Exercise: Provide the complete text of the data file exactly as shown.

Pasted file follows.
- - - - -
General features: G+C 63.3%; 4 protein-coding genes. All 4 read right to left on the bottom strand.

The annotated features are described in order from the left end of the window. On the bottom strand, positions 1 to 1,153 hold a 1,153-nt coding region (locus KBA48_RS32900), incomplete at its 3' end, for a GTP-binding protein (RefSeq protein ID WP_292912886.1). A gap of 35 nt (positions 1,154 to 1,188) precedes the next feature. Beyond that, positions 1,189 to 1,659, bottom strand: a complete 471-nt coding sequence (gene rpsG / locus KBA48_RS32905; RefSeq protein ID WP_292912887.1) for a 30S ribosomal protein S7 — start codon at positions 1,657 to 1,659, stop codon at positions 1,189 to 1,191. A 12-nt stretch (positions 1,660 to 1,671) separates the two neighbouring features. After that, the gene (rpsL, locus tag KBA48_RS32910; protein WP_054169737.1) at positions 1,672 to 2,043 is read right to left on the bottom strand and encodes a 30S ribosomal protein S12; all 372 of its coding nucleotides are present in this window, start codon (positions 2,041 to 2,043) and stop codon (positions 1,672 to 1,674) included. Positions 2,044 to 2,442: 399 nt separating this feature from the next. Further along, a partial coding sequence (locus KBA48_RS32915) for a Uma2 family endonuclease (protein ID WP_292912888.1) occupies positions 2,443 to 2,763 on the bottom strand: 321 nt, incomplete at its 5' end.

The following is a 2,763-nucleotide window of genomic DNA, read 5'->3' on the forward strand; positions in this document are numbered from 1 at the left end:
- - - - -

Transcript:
General features: G+C 63.3%; 4 protein-coding genes. All 4 read right to left on the bottom strand.

The annotated features are described in order from the left end of the window. On the bottom strand, positions 1 to 1,153 hold a 1,153-nt coding region (locus KBA48_RS32900), incomplete at its 3' end, for a GTP-binding protein (RefSeq protein ID WP_292912886.1). A gap of 35 nt (positions 1,154 to 1,188) precedes the next feature. Beyond that, positions 1,189 to 1,659, bottom strand: a complete 471-nt coding sequence (gene rpsG / locus KBA48_RS32905; RefSeq protein ID WP_292912887.1) for a 30S ribosomal protein S7 — start codon at positions 1,657 to 1,659, stop codon at positions 1,189 to 1,191. A 12-nt stretch (positions 1,660 to 1,671) separates the two neighbouring features. After that, the gene (rpsL, locus tag KBA48_RS32910; protein WP_054169737.1) at positions 1,672 to 2,043 is read right to left on the bottom strand and encodes a 30S ribosomal protein S12; all 372 of its coding nucleotides are present in this window, start codon (positions 2,041 to 2,043) and stop codon (positions 1,672 to 1,674) included. Positions 2,044 to 2,442: 399 nt separating this feature from the next. Further along, a partial coding sequence (locus KBA48_RS32915) for a Uma2 family endonuclease (protein ID WP_292912888.1) occupies positions 2,443 to 2,763 on the bottom strand: 321 nt, incomplete at its 5' end.

The following is a 2,763-nucleotide window of genomic DNA, read 5'->3' on the forward strand; positions in this document are numbered from 1 at the left end: